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The Development of Kedah's Early History Based on Archeological Finds


Early History - Bujang Valley

A remains of a shrine which was reconstructed again at Bukit Batu Pahat, Bujang Valley.

The remains of shrine at Site 21, Pengkalan Bujang, Bujang Valley.

The importance of Bujang Valley in the development of Kedah's early history could not be disputed. This is based on two sources:
a) written records by Chinese and Arabian seafarers, as well as from Indian literary works
b) archeological proofs

Braddle (1949, 1950, 1980) and Wheatley (1957, 1961) made broad studies of written records made by Indian and Arabian seafarers and literary works of Indian writers. It is not my intention, however, to make a close study of their explanation. It would be sufficient for me to make a general and brief comment of their conclusion.

The earliest writing on Kedah could be found in a Tamil poem called Pattinapalai, which was written sometime between the second and third century A.D. It mentioned Kedah as Kalagam, which had the same meaning as Kandaram or Kedah. Stone writings produced in 1030 A.D. by the Kingdom of Chola clearly indicated that Kandaram was Kataha. This was mentioned in old Sanskrit texts (Puranas), especially in the drama called Kamudimahotsava, which was written around the seventh and the eighth century A.D. (See Whitley 161: 279-280 and Braddle 1980: 41- 43 for further details on the subject). Besides this Kedah was also mentioned in a Prakrit work called Samaraiccakaha produced during the eighth century A.D. as well as Katha writings such as Khatasaritsagara. In all these work, Kedah was projected as a peaceful and glorious country, like "the seat of all felicities" (Wheatley 1958).

Kedah was also known as Chieh-ch'a to Chinese sailors during the seventh century A.D. At that time, there were many Buddhist missionaries making their way to India and back to China, and one of them was I-Tsing (I-Ching) who made his maiden voyage in 671 A.D. from China and arrived in Srivijaya (Palembang) in 672 A.D. to learn Sanskrit. The following year he made a trip to Kedah via Melayu to take a passage to India on board a royal Indian vessel. He studied for 12 years in the University of Nalanda before returning to in 685 A.D. On this return trip he once again made a stop over in Kedah. From his writing, we found that that Kedah was a centre for trade and commerce and was the most important port in the region especially for the Kingdom of Srivijaya. Besides the evidence from I-Tsing's writing, Wheatley was of the opinion that Kedah, which was also known as Chia-cha had sent its ambassadors to meet the emperor of China in 638 A.D. (Wheatley 1961:278)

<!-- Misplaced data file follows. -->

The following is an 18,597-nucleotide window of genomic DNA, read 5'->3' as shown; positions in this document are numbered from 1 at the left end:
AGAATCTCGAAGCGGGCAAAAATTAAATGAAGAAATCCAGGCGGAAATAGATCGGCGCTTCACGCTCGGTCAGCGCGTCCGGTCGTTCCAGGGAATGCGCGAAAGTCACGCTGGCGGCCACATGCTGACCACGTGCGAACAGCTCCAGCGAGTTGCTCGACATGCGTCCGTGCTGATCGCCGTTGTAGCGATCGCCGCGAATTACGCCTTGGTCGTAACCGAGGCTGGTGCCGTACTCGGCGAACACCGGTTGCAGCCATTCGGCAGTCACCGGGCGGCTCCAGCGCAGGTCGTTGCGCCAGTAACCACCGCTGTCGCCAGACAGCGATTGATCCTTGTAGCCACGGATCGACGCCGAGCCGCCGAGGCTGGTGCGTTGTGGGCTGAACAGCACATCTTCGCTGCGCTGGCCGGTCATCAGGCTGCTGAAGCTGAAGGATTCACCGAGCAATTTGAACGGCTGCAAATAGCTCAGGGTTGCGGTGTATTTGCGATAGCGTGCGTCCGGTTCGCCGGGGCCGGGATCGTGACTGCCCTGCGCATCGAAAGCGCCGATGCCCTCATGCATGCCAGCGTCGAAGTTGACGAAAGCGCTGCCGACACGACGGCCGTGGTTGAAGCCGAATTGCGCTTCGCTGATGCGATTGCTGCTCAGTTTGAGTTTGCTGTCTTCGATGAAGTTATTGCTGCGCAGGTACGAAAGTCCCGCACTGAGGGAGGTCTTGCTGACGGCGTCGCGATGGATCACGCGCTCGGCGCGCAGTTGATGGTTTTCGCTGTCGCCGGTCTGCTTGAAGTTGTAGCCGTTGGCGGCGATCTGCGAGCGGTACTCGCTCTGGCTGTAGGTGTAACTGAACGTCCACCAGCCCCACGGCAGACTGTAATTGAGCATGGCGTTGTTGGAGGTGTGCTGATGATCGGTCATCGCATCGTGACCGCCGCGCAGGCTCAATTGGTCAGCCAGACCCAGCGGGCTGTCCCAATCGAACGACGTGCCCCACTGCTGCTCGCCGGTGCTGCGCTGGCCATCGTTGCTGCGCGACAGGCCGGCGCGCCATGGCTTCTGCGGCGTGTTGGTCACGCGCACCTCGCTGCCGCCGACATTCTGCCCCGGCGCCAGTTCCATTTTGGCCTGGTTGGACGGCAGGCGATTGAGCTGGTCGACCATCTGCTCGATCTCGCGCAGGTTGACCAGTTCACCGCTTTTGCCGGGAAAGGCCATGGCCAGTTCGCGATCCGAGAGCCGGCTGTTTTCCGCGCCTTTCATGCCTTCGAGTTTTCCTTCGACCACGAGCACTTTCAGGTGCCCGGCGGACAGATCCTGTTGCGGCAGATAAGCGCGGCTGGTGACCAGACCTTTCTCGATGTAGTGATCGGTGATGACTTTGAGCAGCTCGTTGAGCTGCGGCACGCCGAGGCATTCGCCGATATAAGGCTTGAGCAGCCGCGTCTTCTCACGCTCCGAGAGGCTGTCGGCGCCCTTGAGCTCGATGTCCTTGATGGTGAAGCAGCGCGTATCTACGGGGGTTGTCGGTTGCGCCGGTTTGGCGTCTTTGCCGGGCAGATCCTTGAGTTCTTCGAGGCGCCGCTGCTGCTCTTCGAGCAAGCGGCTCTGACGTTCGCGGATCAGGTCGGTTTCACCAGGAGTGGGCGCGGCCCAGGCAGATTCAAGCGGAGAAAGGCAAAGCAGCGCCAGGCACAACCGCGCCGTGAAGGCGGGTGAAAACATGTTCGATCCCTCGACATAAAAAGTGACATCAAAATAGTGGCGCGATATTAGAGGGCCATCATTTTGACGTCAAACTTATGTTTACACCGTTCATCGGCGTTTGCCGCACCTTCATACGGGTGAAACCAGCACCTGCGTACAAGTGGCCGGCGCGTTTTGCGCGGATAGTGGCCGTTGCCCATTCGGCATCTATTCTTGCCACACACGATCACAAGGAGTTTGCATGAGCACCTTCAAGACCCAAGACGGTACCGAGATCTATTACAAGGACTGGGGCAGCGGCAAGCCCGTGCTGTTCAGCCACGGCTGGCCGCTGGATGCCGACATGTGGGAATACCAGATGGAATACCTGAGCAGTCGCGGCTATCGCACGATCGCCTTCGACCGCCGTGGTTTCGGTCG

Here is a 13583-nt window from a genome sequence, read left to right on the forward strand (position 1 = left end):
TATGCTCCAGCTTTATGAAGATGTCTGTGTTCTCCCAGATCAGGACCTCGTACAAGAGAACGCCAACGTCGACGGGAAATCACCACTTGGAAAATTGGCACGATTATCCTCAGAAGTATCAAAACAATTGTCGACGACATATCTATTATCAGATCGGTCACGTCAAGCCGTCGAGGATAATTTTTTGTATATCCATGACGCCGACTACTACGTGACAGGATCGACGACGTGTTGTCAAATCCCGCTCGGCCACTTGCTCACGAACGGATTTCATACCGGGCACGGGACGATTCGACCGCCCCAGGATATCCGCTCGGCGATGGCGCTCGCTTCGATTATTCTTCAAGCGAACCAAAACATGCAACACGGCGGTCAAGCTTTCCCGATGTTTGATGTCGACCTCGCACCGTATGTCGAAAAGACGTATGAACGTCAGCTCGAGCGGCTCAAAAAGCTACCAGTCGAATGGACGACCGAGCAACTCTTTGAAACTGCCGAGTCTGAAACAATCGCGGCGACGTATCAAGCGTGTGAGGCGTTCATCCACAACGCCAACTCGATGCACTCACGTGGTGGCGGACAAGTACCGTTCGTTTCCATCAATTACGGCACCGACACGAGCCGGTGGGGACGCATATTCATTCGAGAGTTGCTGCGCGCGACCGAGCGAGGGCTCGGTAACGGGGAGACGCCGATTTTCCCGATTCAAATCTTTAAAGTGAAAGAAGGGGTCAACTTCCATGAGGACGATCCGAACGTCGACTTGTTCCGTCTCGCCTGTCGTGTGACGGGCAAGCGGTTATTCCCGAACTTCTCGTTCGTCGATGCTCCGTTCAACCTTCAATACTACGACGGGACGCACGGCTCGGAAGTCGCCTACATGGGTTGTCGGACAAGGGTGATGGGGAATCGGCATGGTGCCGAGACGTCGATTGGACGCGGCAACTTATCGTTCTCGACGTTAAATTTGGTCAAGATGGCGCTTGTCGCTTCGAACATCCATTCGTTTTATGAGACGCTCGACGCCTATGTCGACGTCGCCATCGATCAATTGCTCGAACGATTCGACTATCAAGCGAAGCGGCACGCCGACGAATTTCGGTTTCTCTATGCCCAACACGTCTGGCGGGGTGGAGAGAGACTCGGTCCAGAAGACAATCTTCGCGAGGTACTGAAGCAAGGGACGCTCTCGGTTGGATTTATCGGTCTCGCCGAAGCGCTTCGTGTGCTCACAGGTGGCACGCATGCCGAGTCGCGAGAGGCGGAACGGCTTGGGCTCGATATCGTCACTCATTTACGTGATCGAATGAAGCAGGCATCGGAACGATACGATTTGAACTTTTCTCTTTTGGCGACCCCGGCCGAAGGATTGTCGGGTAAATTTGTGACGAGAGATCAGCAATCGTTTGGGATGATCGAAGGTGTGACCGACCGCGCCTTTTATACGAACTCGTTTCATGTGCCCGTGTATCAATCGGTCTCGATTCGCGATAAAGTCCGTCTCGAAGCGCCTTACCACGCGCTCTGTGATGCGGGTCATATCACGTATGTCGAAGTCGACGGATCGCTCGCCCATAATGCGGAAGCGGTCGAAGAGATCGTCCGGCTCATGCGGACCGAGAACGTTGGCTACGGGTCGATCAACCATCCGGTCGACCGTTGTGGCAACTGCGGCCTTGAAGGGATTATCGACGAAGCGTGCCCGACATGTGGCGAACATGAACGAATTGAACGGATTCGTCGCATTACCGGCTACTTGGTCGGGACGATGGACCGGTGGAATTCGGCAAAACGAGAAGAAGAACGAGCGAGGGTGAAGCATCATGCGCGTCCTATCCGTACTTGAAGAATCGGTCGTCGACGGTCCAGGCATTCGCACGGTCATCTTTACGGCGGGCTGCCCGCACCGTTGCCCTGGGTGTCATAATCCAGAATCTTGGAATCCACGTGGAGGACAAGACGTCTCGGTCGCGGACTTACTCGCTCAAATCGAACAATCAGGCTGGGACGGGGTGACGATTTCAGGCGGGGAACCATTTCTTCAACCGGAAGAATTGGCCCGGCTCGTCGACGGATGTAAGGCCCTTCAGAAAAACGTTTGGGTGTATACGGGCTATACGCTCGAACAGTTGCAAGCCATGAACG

Evidence from Arab sailors was rather late, chronologically, as the writing of Sulaiman-al-Mahri on the fifteenth century A.D. only indicated that Kedah (spelt as Keda) was in the same latitude as Kelatan.

Although there were some information made on Kedah by Chinese and Arab seafarers and also from Indian literary works, the information given were rather unclear and sketchy. We now know that there was a growth of towns and settlements in estuaries and river mouths in most part of the peninsular. This difficulty was compounded when it was found that at one stage Langkasuka and Kedah was indicated as one and the same (Winstedt. 1920), when in actual fact they two different states altogether (see colles 1969). Mistakes in referring to names of places will end up in bigger mistakes in making synthesis.

A History of Archeological Research in Bujang Valley